“I won’t do it. I can’t. Please.”
He put his arm around her. “Really, Susan. It will be fine. This thing carries thousands of people across every day. There’s never been an accident. It’s safe as houses, as my Gran would say.”
“You don’t understand. It’s…it’s…”
She began to cry again.
“Look, darling. We’re nearly to the front of the queue. You won’t want to have wasted two hours of our weekend. Besides, we’ve reservations at the Docklands at one. You know how much you’ve been looking forward to that. They have creme brûlée.”
She scowled, her cheeks wet. “Don’t patronize me, Peter. Goddamn don’t patronize me.”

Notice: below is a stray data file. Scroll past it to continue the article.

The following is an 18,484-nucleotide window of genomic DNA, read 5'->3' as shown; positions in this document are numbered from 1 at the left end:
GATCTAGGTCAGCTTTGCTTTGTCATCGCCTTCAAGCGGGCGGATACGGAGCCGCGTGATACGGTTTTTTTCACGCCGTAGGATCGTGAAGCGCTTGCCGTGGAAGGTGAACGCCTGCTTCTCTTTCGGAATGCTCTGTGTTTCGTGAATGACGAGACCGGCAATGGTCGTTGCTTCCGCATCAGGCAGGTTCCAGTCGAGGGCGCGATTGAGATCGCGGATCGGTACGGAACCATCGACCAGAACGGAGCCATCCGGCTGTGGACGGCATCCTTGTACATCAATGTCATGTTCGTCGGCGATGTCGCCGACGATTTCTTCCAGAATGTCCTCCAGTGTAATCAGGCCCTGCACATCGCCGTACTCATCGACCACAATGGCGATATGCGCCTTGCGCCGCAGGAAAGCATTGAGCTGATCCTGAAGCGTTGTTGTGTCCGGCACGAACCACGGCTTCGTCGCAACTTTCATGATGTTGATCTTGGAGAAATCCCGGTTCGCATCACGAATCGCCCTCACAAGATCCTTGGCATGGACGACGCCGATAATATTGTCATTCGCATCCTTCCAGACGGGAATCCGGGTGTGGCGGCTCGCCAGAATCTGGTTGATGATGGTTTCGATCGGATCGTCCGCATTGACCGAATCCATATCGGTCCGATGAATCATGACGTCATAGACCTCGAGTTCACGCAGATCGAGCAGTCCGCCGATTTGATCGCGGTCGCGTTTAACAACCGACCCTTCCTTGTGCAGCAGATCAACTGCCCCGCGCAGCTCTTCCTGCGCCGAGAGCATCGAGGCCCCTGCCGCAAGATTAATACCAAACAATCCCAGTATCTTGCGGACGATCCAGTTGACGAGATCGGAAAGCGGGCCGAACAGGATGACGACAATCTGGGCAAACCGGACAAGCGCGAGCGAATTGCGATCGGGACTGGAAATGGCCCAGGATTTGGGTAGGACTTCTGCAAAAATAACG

“I’m not trying to. I am only saying that we have a reason. We’d never make it in time otherwise. Look. The queue is moving again. We’re up soon.”
“Have you not listened to anything I’ve told you? I’m not fucking going.”
With that, she tore her arm from his and shoved her way through the crowd. He watched her head bob in the sea of people as she made her way back toward the Tube station, gold-red hair winking in the rare June sunlight.
He wondered if he ought to go after her. This was all so damned silly. It would have been a perfect day to see London from the cable car. Perhaps he would go anyway.